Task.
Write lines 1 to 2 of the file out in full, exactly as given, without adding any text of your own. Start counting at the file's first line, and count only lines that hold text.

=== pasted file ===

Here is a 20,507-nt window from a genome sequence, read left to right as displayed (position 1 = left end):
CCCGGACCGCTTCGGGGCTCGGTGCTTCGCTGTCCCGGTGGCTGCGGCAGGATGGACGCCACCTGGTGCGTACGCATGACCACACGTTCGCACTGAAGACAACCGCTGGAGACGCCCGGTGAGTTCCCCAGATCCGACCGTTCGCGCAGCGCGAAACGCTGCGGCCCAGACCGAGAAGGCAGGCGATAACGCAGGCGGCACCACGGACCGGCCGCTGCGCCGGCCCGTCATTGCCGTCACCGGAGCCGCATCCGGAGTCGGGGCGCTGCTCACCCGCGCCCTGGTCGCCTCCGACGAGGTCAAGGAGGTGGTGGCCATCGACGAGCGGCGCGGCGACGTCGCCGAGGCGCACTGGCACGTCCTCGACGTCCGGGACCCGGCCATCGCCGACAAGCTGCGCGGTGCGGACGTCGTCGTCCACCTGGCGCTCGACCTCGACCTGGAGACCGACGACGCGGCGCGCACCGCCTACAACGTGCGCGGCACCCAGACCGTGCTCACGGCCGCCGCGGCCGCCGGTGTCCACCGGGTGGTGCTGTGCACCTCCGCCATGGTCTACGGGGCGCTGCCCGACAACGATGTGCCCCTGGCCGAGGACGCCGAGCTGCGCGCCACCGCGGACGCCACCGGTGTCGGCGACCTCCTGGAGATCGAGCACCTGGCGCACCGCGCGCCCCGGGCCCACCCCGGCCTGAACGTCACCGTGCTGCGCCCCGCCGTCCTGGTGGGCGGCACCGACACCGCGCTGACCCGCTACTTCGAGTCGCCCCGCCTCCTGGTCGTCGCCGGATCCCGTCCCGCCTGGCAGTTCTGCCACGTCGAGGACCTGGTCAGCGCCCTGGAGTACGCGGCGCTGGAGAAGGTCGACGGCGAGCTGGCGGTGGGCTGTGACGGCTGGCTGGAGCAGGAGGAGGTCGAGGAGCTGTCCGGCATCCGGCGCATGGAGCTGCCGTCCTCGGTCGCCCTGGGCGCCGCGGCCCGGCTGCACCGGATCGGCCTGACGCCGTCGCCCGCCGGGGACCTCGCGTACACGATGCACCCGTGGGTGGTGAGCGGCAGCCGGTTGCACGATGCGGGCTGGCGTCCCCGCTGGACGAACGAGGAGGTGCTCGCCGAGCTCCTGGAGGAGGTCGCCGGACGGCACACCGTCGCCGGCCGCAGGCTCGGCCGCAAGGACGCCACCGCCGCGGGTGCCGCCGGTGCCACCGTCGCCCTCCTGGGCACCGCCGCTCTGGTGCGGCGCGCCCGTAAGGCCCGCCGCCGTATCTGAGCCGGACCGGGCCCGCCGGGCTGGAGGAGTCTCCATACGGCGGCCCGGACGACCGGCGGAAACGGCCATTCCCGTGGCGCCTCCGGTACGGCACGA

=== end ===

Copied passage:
Here is a 20,507-nt window from a genome sequence, read left to right as displayed (position 1 = left end):
CCCGGACCGCTTCGGGGCTCGGTGCTTCGCTGTCCCGGTGGCTGCGGCAGGATGGACGCCACCTGGTGCGTACGCATGACCACACGTTCGCACTGAAGACAACCGCTGGAGACGCCCGGTGAGTTCCCCAGATCCGACCGTTCGCGCAGCGCGAAACGCTGCGGCCCAGACCGAGAAGGCAGGCGATAACGCAGGCGGCACCACGGACCGGCCGCTGCGCCGGCCCGTCATTGCCGTCACCGGAGCCGCATCCGGAGTCGGGGCGCTGCTCACCCGCGCCCTGGTCGCCTCCGACGAGGTCAAGGAGGTGGTGGCCATCGACGAGCGGCGCGGCGACGTCGCCGAGGCGCACTGGCACGTCCTCGACGTCCGGGACCCGGCCATCGCCGACAAGCTGCGCGGTGCGGACGTCGTCGTCCACCTGGCGCTCGACCTCGACCTGGAGACCGACGACGCGGCGCGCACCGCCTACAACGTGCGCGGCACCCAGACCGTGCTCACGGCCGCCGCGGCCGCCGGTGTCCACCGGGTGGTGCTGTGCACCTCCGCCATGGTCTACGGGGCGCTGCCCGACAACGATGTGCCCCTGGCCGAGGACGCCGAGCTGCGCGCCACCGCGGACGCCACCGGTGTCGGCGACCTCCTGGAGATCGAGCACCTGGCGCACCGCGCGCCCCGGGCCCACCCCGGCCTGAACGTCACCGTGCTGCGCCCCGCCGTCCTGGTGGGCGGCACCGACACCGCGCTGACCCGCTACTTCGAGTCGCCCCGCCTCCTGGTCGTCGCCGGATCCCGTCCCGCCTGGCAGTTCTGCCACGTCGAGGACCTGGTCAGCGCCCTGGAGTACGCGGCGCTGGAGAAGGTCGACGGCGAGCTGGCGGTGGGCTGTGACGGCTGGCTGGAGCAGGAGGAGGTCGAGGAGCTGTCCGGCATCCGGCGCATGGAGCTGCCGTCCTCGGTCGCCCTGGGCGCCGCGGCCCGGCTGCACCGGATCGGCCTGACGCCGTCGCCCGCCGGGGACCTCGCGTACACGATGCACCCGTGGGTGGTGAGCGGCAGCCGGTTGCACGATGCGGGCTGGCGTCCCCGCTGGACGAACGAGGAGGTGCTCGCCGAGCTCCTGGAGGAGGTCGCCGGACGGCACACCGTCGCCGGCCGCAGGCTCGGCCGCAAGGACGCCACCGCCGCGGGTGCCGCCGGTGCCACCGTCGCCCTCCTGGGCACCGCCGCTCTGGTGCGGCGCGCCCGTAAGGCCCGCCGCCGTATCTGAGCCGGACCGGGCCCGCCGGGCTGGAGGAGTCTCCATACGGCGGCCCGGACGACCGGCGGAAACGGCCATTCCCGTGGCGCCTCCGGTACGGCACGA